3. TEACHER – This allows teachers to be able to deliver teaching and learning within allocated sites. Again, this means that you can control which devices these staff can or cannot connect to, keeping things secure between different sites. Teachers can be allocated to one or multiple sites.

4. SAFEGUARDING ADMIN – This is an organisational role, allowing full access and control of the safeguarding functionality. This can be a role on its own or combined with that of a Site Admin or a Teacher.

5. SAFEGUARDING USER – Similar to Site Admin, this allows access to Safeguarding functionality for specific sites. This can be a role on its own or combined with that of Site Admin or Teacher. Where it is combined with either of these roles, the sites the Safeguarding User has access to will align with those already set for the Site Admin or Teacher role.

By allowing individual roles, a combination of roles and the delegation to look at specified sites, we have aimed to provide schools with more flexibility on controlling staff access to This is key to ensure that staff only have access to the areas and information required for their jobs.

SIS integration

Many schools already have platforms that help manage which students are in which classes, and which staff are designated as teachers or other roles. This could be Microsoft 365, Google Workspace or Classlink. By integrating with these systems, can ensure that the right students are grouped together and which staff can run those classes.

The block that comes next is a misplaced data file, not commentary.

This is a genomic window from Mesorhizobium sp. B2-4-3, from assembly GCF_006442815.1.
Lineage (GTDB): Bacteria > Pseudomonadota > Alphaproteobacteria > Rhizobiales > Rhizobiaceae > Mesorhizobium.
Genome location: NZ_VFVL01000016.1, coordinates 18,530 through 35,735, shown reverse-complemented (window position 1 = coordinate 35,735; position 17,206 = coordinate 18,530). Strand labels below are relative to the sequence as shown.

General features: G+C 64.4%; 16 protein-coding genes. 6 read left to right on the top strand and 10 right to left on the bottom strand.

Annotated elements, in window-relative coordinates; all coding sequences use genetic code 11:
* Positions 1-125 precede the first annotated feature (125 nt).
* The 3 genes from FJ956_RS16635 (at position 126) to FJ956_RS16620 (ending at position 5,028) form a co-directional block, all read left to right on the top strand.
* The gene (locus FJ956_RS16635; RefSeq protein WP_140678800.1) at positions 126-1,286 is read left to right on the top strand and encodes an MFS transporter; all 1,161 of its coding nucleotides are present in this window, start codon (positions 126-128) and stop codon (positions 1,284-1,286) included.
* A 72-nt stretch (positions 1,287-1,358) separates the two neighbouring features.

Controlling connection times and locations

When we look at how we connect to devices or gather safeguarding information from them, we provide a range of options. As there is an increase in using mobile devices with learners, whether laptop schemes or BYOD, schools must take into consideration when and where the device and the learner may be at any given time. Where a device is fixed within a classroom or a laptop trolley, remaining in school all the time, there is little need to change anything to consider devices not on-site. However, a student-owned/controlled device needs some careful management.

You can decide whether there are any dates when you don’t want staff connecting to student devices for lessons. Typically, this will be excluding the date ranges for holidays, whether half-terms, Christmas, Easter or Summer, or maybe inset days and Bank Holidays. You can also exclude days of the week, and also set to only connect at given times, maybe between 8.30am and 3.30pm, depending on the school day.